And I found some statistics that are pretty interesting. There was a Gallup poll in 2019, that confirmed that 30% of women and 27% of men say they are always or very often feeling burned out at work. And then in 2021, big surprise, that gap got even bigger, where 34% of women and 26% of men reported feeling burned out. Do you find that interesting that there was it was only one percentage point less of men felt burned out in 2021 versus 2019. But women there was an increase? I don't know. I won't even get into that. But working women report more on the job burnout and I don't even think that it is specific to women who work outside the home. Stay at home parents find themselves with more and more responsibilities, and during the pandemic found yourself with more and more uncertainty, which can lead to worsening mental health. And if you're a Gen X or like me, and I think even for millennials, who were sort of made fun of for being such a selfish generation stereotype, which I don't believe is true. But a lot of times we were labeled as lazy enough. For Gen X, we were labeled as the slacker generation. So there's definitely a negative connotation to feeling quote unquote, lazy, which I hate that term, or a slacker. And it's obviously we live in America, land of capitalism, where we are valued, and given much praise, based on our productivity, based on our output, based on how much we accomplish and what we accomplish.

So it's no wonder that that overachieving and hyper achieving can be a huge problem. And not to mention, we are still recovering from Girlboss culture and, and hustle culture, which is very specific, I think, to this sort of trope of entrepreneurship that we saw kind of explode in let's see, when was that? I, it's hard for me to remember when that was because I was already in it. But I think that the height of it was 2015. 2014-2015 and then it kind of all crashed and burned. And not at all saying it went away. I don't think it went away. I think we just started talking about. I think we all got kind of tired, and we're like, oh my god, I can't do this anymore.

One book that I love that I've talked about here on the show, and it's on my Amazon book page, which I think is in every show notes by the way, if you didn't know, Emily and Amelia Nagurski wrote the book of Burnout: The Secret to Unlocking the Stress Cycle. And they say that we should try to spend about 42% of our time at rest. And this is a quote from the book that I love. And they said, “We're not saying you should take 42% of your time to rest we're saying if you don't take the 42%, the 42% will take you. It will grab you by the face shove you to the ground, put his foot on your chest and declare itself the victor.” I mean, overachieving, putting productivity in a higher priority than rest will turn around and bite you in the ass. It has done it to me. I'm sure it's done it to you. And it has the capability to keep doing it to us.

So I think you know, to shift gears and not just talk about the problem, but to talk about the solution is, obviously rest is the solution. But I think when we when we get a little more granular than that, it's about determining what actually makes you feel rested. Because I think sometimes we feel like we're resting, you know, we'll sit on the couch and stroll through social media and the question I'd like you to ask yourself is is the things that you are defining as rest, maybe it is laying in bed in the morning on the weekend and you know, not getting right out of bed and just sort of relaxing, like sitting on the couch trawling through your phone, maybe you define rest as going out for happy hour with your friends are having coffee with a friend. Take some inventory there and ask yourself when you're done with those do I feel rested? Do I feel rejuvenated? That's how I define rest. Like do I feel like my battery has been recharged? You can look at it. Just like you would charge your electronics. Do I feel like my battery is full after I have done this thing? And that might help you determine if something is actually restful or not. I know for me as an extrovert, I feel energized after I've been with people and socialized and that just I mean, my oxytocin, serotonin, dopamine all those things are flying high. I have no scientific evidence to prove that but that's how I feel. Just I feel amazing. But if I want to feel rested, I have to be by myself. I cannot talk to anyone, I cannot be leaving anybody messages, I cannot be sending any emails, I cannot be reading any emails, I cannot be answering anyone's questions, I cannot be doing anyone any favors. I need to be by myself. And that's usually reading.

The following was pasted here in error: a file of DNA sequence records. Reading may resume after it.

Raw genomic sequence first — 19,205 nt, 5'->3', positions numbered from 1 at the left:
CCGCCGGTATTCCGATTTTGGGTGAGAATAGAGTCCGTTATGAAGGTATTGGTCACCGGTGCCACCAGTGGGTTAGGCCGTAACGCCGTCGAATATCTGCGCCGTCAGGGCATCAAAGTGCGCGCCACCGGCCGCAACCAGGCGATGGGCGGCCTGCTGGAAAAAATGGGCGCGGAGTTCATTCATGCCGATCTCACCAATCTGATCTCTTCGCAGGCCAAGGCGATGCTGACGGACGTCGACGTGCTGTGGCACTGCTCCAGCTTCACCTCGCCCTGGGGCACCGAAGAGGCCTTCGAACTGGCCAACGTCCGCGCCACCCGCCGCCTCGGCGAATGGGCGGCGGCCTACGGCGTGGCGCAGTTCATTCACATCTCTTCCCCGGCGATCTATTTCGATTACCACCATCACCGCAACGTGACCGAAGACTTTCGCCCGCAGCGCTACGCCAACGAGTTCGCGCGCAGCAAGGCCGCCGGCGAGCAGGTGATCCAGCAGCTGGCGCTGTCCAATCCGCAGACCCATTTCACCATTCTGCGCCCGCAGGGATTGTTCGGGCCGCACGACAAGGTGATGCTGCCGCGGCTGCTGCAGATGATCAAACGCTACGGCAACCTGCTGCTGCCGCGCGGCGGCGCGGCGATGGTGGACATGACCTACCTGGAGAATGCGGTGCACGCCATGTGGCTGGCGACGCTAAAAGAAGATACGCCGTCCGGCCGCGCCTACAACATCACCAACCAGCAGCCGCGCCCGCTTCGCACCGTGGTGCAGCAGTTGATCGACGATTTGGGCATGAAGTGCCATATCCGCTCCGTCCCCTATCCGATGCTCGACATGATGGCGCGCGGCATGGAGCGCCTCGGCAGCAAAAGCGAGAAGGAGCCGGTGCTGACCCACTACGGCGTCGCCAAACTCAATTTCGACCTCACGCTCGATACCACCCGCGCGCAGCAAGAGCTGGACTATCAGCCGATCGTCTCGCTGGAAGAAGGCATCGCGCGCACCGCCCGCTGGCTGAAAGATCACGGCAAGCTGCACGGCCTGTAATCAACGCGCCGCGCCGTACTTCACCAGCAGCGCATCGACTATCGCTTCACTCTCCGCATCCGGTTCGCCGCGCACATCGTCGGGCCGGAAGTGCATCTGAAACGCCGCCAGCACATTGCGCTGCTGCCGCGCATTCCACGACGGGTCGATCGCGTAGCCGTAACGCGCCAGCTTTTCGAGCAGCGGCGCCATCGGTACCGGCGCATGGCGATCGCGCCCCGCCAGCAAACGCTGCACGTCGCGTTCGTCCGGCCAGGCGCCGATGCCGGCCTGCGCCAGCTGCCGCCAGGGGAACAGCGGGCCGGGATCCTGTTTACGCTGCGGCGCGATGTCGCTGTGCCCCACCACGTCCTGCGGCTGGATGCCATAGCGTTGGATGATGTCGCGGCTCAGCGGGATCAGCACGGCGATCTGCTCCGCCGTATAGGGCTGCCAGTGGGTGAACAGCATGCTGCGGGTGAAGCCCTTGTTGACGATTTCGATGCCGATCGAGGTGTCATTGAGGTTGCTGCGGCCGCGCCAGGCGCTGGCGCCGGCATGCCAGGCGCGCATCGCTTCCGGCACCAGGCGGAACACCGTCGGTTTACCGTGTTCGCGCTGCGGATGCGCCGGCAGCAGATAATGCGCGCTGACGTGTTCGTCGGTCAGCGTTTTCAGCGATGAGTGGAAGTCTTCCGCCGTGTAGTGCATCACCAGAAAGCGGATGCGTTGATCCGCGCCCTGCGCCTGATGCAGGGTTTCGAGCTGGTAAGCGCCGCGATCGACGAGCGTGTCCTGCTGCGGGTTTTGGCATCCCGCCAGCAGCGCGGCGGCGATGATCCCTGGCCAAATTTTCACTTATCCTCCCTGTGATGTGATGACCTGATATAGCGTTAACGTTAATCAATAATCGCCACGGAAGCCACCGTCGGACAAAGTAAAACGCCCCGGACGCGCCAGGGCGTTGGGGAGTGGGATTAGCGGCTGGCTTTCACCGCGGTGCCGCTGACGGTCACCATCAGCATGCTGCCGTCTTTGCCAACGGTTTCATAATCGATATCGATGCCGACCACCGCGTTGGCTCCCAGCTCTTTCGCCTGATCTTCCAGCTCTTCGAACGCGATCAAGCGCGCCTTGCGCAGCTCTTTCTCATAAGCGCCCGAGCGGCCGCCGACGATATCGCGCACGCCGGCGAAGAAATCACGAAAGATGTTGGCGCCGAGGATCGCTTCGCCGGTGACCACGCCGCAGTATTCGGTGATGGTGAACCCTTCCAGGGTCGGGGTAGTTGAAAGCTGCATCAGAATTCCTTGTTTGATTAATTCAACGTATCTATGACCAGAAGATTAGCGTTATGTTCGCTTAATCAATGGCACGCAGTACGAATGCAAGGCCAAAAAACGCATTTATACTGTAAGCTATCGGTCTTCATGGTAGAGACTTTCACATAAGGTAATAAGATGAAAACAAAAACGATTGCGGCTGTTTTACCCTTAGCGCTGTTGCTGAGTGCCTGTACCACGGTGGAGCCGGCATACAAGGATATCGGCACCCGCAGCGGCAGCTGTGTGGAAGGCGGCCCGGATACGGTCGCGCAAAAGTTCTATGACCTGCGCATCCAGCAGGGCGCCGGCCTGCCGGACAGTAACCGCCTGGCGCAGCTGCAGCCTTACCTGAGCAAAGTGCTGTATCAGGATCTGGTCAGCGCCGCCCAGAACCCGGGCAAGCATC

Scrolling through my phone on social media does not make me feel rested. There's too much that I have to sort of consume and process. It's I don't know, if it's like the audio from the videos, it's the reading the text on the screen, it's the, you know what I mean? Like looking at the images. Like all these different things that I have to process in my brain, I just don't feel rested. And that was a big aha moment for me, and really committing to every night reading. Maybe it's similar for you. Or maybe it's something else that truly makes you feel rested. But that's the first part of it, I would love for you to take inventory of what are the things that actually make you feel rested.